You can actively identify if your windows need to be replace by being aware of the following:

  1. You notice a fog, condensation, or moisture on your glass consistently. When the view through your window becomes hazy like this it usually indicates that a seal has failed.
  2. Certain areas of your home become faded from where the sun enters the window. This could be furniture, carpeting, or even hardwood and it means you need to upgrade windows because your current models are allowing harmful UV rays to enter your home.
  3. Your current windows are not rated for the new climate regulations. Colder climates require a higher ER rating to satisfy energy efficiency recommendations. Your windows are grandfathered in and a replacement isn’t mandatory, but just know the amount of energy you are losing by having these lower quality units installed.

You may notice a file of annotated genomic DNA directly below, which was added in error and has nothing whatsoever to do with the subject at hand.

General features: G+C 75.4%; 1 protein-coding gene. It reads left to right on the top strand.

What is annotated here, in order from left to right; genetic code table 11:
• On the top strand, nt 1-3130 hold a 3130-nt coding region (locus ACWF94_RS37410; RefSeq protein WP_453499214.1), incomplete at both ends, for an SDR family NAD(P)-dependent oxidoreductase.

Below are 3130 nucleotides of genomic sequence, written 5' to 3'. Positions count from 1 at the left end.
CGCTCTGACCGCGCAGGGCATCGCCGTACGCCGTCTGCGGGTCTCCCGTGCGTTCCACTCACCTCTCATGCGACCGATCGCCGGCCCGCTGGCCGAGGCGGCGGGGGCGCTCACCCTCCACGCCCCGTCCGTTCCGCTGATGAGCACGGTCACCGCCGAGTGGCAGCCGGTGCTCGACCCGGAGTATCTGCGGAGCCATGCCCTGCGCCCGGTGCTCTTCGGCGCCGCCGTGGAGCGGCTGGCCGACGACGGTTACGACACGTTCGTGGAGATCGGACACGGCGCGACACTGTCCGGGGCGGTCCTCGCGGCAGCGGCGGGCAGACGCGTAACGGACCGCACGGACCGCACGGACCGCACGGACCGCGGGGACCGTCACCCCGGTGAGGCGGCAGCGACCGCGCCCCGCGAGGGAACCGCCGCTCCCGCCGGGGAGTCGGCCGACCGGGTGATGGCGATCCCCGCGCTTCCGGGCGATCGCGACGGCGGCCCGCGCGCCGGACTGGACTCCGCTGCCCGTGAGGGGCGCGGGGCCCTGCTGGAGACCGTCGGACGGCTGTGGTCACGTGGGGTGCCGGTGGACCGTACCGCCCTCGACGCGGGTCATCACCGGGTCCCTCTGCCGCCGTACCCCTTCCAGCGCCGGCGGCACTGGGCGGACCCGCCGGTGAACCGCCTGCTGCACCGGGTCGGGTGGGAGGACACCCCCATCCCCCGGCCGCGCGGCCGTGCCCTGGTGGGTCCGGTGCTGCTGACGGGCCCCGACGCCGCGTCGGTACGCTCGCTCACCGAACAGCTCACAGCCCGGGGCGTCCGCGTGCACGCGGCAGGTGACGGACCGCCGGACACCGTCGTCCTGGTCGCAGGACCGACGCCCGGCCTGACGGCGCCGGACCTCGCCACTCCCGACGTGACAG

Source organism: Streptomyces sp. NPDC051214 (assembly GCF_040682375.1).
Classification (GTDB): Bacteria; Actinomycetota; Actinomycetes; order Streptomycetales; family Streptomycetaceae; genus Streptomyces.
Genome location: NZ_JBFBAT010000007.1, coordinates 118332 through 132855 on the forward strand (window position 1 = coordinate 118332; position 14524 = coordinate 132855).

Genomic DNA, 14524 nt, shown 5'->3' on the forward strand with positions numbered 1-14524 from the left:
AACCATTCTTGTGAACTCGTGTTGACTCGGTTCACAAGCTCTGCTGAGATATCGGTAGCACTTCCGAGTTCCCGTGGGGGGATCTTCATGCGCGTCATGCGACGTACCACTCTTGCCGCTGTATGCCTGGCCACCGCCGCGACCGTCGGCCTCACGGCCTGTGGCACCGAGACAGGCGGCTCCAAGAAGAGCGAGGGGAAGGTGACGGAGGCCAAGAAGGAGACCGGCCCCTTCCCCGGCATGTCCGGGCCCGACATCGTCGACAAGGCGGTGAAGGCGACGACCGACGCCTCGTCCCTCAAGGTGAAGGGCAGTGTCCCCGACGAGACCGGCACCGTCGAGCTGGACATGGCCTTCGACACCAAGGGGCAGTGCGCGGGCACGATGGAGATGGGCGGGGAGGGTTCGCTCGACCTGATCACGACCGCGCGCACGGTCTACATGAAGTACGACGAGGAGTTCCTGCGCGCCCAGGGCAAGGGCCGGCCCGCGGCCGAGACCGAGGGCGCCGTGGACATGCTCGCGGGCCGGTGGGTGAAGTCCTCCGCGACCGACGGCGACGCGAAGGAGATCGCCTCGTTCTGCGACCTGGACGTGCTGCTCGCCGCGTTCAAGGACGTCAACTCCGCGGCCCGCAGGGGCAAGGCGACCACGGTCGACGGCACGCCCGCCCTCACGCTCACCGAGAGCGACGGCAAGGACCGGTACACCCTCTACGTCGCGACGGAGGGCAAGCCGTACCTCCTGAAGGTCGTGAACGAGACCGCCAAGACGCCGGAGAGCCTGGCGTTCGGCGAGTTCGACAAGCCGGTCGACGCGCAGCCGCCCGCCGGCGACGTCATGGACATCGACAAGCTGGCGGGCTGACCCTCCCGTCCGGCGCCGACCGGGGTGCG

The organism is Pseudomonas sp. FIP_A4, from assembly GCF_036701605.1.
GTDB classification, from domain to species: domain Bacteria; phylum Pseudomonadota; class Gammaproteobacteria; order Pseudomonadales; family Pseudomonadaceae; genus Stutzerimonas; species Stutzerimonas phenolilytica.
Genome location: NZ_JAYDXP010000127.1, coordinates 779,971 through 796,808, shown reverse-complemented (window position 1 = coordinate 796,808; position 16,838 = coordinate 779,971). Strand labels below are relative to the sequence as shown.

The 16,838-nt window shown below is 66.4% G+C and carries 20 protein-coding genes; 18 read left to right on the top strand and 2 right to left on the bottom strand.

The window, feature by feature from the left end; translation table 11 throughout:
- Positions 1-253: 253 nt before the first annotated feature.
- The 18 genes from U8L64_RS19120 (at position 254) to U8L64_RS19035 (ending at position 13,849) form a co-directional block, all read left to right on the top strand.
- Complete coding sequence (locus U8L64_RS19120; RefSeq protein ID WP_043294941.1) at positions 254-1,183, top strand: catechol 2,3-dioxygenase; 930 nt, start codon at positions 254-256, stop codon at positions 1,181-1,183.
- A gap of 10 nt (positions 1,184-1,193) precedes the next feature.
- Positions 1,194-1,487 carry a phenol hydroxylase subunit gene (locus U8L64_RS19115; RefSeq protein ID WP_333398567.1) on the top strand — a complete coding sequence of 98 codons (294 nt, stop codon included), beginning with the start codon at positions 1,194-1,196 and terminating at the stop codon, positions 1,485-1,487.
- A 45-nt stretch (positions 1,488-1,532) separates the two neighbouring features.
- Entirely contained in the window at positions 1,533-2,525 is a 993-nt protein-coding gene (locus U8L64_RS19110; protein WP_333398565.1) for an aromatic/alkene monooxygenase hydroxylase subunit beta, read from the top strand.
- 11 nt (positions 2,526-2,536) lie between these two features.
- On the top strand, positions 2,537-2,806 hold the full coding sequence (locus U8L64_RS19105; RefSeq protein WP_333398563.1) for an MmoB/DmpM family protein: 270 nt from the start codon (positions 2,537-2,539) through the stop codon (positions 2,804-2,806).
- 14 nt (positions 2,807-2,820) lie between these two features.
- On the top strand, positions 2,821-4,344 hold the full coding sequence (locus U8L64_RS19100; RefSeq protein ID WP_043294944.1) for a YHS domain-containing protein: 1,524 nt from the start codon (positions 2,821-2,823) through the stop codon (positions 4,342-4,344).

4. If your windows are having difficulty opening, closing, and locking it could be time for replacement windows or at the very least a repair. Having a window that doesn’t properly open is a violation of building codes and is a huge safety risk in case of a fire.
  5. Rotting or pealing wood means the windows are past their prime and ready for a replacement. The older your windows are, obviously the more likely this occurrence will be.